While this was going on, Ernest and Al talked about Ernest’s game plan for wooing Gwen. Al’s first thought on the maHer was maybe Ernest shouldn’t refer to talking to Gwen as wooing and recommend just talking to her like a human being talking to another human being instead. Earnest didn’t think that would work. He didn’t have the confidence, he told himself and Al. 
 Earnest thought that maybe he should bring a poem or memorize one that expressed his senLments towards Gwen (some might say his GwenLments, but not me). Having something prepared would help him bulldoze through his anxieLes and make the interacLon easier than coming up with something to say to Gwen in the moment. So Ernest memorized Shakespeare’s Sonnet 130. 
 Now would be a good opportunity to reiterate the fact that Ernest was a huge romanLc sod. That is all. 
 By the Lme Al and Ernest finished geVng dressed, they had enough Lme to be fashionably late to the show by forty-nine minutes. Ernest found an old rose discarded from what he assumed was a lover's bouquet. He carried the rose with him sniffing it every now and then, but ulLmately gave up on the idea of giving it to Gwen when he walked through the front door.
 Upon entering the house, Ernest bounced around, from punk to punk, barely able to stand on his feet.

He saw some people he knew and was able to yell his hellos. Ernest looked everywhere for Gwen, but it was Al that grab Ernest violently, to get his aHenLon, and faced him towards a parLcularly dark corner next to the roughly nailed together stage. 
 Barely visible past the throngs of moshing miscreants was Gwen, bangs straight and lipsLck dark. She wore a t-shirt that belonged to a band of which you've probably never heard, but I highly suggest you listen to. Ernest tried biHerly for nearly two minutes to get to Gwen, but the backs of bumping people barreled into his being, keeping him from talking to who would soon be his love.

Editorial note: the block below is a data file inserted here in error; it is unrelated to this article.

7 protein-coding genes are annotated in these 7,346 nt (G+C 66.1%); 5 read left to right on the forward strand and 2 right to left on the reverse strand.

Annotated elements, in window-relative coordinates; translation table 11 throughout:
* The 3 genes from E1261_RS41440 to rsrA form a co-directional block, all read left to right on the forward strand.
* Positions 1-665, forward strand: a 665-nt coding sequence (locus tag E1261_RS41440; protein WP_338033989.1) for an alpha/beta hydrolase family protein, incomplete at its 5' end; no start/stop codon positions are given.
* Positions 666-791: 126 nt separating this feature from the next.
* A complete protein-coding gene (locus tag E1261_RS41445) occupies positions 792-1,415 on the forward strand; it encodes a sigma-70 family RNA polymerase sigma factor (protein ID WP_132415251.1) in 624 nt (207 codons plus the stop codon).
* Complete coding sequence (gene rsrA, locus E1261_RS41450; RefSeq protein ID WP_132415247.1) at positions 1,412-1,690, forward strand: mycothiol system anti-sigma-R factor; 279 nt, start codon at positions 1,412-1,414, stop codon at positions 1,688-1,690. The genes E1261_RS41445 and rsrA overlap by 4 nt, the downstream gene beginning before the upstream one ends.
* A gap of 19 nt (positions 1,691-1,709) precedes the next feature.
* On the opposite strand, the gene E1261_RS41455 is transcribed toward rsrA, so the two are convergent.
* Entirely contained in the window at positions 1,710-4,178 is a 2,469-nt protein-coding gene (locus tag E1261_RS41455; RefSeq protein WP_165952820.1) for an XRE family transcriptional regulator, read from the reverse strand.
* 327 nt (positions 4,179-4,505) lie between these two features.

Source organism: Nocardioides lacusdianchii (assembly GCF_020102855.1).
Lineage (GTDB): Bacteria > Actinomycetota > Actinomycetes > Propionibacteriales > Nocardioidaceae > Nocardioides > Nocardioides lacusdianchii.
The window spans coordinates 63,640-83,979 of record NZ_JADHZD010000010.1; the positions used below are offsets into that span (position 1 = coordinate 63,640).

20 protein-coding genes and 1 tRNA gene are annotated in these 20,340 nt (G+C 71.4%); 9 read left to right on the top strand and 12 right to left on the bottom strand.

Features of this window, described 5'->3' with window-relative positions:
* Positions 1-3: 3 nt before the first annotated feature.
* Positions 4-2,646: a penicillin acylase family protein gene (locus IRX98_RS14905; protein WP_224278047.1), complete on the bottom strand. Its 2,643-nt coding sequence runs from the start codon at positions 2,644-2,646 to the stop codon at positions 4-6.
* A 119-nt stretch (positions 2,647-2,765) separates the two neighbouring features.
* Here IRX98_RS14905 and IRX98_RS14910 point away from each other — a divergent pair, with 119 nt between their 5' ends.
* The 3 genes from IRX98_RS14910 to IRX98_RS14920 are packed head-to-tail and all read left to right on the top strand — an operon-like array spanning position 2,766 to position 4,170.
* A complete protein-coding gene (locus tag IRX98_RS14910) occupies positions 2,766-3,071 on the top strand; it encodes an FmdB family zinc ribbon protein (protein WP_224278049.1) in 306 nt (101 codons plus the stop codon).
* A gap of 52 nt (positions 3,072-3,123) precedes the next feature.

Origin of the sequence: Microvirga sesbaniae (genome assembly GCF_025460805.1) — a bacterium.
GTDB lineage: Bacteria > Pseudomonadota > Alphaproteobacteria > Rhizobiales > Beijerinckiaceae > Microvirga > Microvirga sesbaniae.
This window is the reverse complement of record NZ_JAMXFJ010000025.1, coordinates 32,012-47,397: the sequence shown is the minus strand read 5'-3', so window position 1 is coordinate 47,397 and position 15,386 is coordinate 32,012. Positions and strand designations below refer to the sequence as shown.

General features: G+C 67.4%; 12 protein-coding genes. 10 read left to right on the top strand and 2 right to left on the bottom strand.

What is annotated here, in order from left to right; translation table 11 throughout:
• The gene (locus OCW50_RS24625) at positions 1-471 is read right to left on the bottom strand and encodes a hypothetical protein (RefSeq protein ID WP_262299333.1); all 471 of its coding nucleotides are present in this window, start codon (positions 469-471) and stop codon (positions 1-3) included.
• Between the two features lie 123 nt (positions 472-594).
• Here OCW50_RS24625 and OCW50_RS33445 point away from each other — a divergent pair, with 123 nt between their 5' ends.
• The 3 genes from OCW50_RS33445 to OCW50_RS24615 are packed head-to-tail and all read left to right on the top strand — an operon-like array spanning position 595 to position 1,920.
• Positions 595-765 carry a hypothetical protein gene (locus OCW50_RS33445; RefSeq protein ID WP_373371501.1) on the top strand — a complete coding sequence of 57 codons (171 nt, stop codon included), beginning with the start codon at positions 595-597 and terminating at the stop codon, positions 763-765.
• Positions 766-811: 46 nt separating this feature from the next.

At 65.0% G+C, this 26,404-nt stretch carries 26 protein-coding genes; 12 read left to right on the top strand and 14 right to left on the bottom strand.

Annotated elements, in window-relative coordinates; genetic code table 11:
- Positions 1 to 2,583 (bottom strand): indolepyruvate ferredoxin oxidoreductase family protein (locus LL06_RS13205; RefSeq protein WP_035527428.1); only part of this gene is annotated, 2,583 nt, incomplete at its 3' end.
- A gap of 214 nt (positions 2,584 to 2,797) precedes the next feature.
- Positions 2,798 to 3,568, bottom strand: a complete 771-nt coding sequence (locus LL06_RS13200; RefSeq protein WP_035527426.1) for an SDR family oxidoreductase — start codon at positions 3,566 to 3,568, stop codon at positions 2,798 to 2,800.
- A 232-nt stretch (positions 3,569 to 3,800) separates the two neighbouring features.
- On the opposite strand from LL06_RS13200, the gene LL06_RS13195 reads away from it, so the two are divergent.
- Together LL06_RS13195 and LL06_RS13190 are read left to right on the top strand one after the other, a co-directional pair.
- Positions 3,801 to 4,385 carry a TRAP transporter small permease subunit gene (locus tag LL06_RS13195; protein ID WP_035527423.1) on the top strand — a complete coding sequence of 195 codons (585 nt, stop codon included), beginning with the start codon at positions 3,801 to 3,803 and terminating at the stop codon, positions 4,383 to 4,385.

Trying to help his buddy out, Al pointed at a path that snaked between the throng near the center of the stage. Ernest saw, clearly, where Al was poinLng and new what he had to do. He rushed toward the stage just as a parLcularly violent tune was ending and leapt on. Having at some point or another drank three Mason jars full of what the house called dinosaur juice, Ernest brazenly grabbed the lead singer's microphone. He stammered somewhat of an intro to what he was actually doing into the hot, damp mic which tasted like blood to him, but it was impossible to hear over the noise of the room. 
 With no one involved, including Ernest, really knowing what was going on, the band began took a mistaken cue from Earnest and began to play. Earnest, thinking that the music was geVng way too loud for Gwen to hear him, began screaming his sonnet as loudly as possible. 
 By some miracle, the whole deal sunk up very nicely. 
 Towards the end of Ernest’s poem , the band's lead singer had become fully composed again and he pushed Ernest off the stage. The rest of the night went according to plan, but, a few weeks later, the band played a show at "Dad's House" in which a musical version of Sonnet 130 made an appearance. 
 Gwen, having witnessed the whole of Ernest Sonnet shenanigans rushed over and gave Ernest a hug that was all over several different places. (It was clear that she too had been drinking the dinosaur juice.) “I love Shakespeare! That was so cool! It's it made all of this noisy shit so much beHer!” “Wait, you don't like punk?” “No it's the worst!” And right then and there, Ernest closed his eyes and leaned forward to kiss Gwen. Gwen leaned forward to kiss Ernest back, stumbled a bit, brought her head up in a jerk, and hit Ernest square in the nose. “Oh god! I'm so sorry,” exclaimed Gwen, earnestly, but blood ran and ran down Ernest nose, and he blacked out.

The Importance of Being Punk  
The Importance of Being Punk